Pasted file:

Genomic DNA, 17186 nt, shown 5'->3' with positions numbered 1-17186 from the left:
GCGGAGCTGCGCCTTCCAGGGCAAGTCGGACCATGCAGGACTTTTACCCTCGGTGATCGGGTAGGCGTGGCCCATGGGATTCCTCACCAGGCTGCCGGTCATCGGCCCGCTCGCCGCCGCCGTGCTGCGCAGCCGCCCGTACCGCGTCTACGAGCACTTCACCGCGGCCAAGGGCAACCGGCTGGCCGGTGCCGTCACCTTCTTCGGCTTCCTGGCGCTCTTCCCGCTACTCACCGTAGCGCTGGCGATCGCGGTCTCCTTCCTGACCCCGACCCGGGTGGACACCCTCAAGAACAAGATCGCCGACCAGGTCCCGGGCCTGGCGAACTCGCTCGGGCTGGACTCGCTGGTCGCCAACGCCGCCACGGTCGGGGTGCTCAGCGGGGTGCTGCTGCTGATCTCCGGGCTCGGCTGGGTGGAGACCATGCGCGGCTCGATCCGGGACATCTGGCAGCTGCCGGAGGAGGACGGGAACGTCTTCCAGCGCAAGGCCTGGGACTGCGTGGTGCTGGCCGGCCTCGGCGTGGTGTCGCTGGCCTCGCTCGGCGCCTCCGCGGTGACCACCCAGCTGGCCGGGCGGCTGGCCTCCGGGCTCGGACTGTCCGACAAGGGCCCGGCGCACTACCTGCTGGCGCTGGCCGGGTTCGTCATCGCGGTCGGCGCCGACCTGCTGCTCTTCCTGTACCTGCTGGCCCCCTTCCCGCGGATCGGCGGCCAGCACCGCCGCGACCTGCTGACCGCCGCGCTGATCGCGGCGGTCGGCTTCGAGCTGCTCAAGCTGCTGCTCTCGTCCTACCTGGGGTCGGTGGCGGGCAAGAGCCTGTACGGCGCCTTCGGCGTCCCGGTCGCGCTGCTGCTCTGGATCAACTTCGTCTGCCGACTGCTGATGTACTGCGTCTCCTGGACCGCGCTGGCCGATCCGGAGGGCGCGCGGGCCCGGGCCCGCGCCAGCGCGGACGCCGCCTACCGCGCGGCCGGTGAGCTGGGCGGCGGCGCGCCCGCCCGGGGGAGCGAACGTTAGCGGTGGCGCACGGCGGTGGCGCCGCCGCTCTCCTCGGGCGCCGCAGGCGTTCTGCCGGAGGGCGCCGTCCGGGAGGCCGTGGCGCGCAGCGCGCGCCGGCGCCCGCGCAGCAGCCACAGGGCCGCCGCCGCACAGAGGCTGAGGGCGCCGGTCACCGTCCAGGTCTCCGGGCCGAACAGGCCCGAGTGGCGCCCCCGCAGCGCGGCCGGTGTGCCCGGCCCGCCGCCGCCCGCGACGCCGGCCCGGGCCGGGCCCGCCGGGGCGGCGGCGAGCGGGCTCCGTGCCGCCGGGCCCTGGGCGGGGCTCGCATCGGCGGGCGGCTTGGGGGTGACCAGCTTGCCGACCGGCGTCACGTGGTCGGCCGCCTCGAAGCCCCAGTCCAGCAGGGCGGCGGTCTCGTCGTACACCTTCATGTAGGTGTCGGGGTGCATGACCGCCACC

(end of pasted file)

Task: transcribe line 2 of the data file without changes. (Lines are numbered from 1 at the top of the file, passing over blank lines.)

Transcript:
GCGGAGCTGCGCCTTCCAGGGCAAGTCGGACCATGCAGGACTTTTACCCTCGGTGATCGGGTAGGCGTGGCCCATGGGATTCCTCACCAGGCTGCCGGTCATCGGCCCGCTCGCCGCCGCCGTGCTGCGCAGCCGCCCGTACCGCGTCTACGAGCACTTCACCGCGGCCAAGGGCAACCGGCTGGCCGGTGCCGTCACCTTCTTCGGCTTCCTGGCGCTCTTCCCGCTACTCACCGTAGCGCTGGCGATCGCGGTCTCCTTCCTGACCCCGACCCGGGTGGACACCCTCAAGAACAAGATCGCCGACCAGGTCCCGGGCCTGGCGAACTCGCTCGGGCTGGACTCGCTGGTCGCCAACGCCGCCACGGTCGGGGTGCTCAGCGGGGTGCTGCTGCTGATCTCCGGGCTCGGCTGGGTGGAGACCATGCGCGGCTCGATCCGGGACATCTGGCAGCTGCCGGAGGAGGACGGGAACGTCTTCCAGCGCAAGGCCTGGGACTGCGTGGTGCTGGCCGGCCTCGGCGTGGTGTCGCTGGCCTCGCTCGGCGCCTCCGCGGTGACCACCCAGCTGGCCGGGCGGCTGGCCTCCGGGCTCGGACTGTCCGACAAGGGCCCGGCGCACTACCTGCTGGCGCTGGCCGGGTTCGTCATCGCGGTCGGCGCCGACCTGCTGCTCTTCCTGTACCTGCTGGCCCCCTTCCCGCGGATCGGCGGCCAGCACCGCCGCGACCTGCTGACCGCCGCGCTGATCGCGGCGGTCGGCTTCGAGCTGCTCAAGCTGCTGCTCTCGTCCTACCTGGGGTCGGTGGCGGGCAAGAGCCTGTACGGCGCCTTCGGCGTCCCGGTCGCGCTGCTGCTCTGGATCAACTTCGTCTGCCGACTGCTGATGTACTGCGTCTCCTGGACCGCGCTGGCCGATCCGGAGGGCGCGCGGGCCCGGGCCCGCGCCAGCGCGGACGCCGCCTACCGCGCGGCCGGTGAGCTGGGCGGCGGCGCGCCCGCCCGGGGGAGCGAACGTTAGCGGTGGCGCACGGCGGTGGCGCCGCCGCTCTCCTCGGGCGCCGCAGGCGTTCTGCCGGAGGGCGCCGTCCGGGAGGCCGTGGCGCGCAGCGCGCGCCGGCGCCCGCGCAGCAGCCACAGGGCCGCCGCCGCACAGAGGCTGAGGGCGCCGGTCACCGTCCAGGTCTCCGGGCCGAACAGGCCCGAGTGGCGCCCCCGCAGCGCGGCCGGTGTGCCCGGCCCGCCGCCGCCCGCGACGCCGGCCCGGGCCGGGCCCGCCGGGGCGGCGGCGAGCGGGCTCCGTGCCGCCGGGCCCTGGGCGGGGCTCGCATCGGCGGGCGGCTTGGGGGTGACCAGCTTGCCGACCGGCGTCACGTGGTCGGCCGCCTCGAAGCCCCAGTCCAGCAGGGCGGCGGTCTCGTCGTACACCTTCATGTAGGTGTCGGGGTGCATGACCGCCACC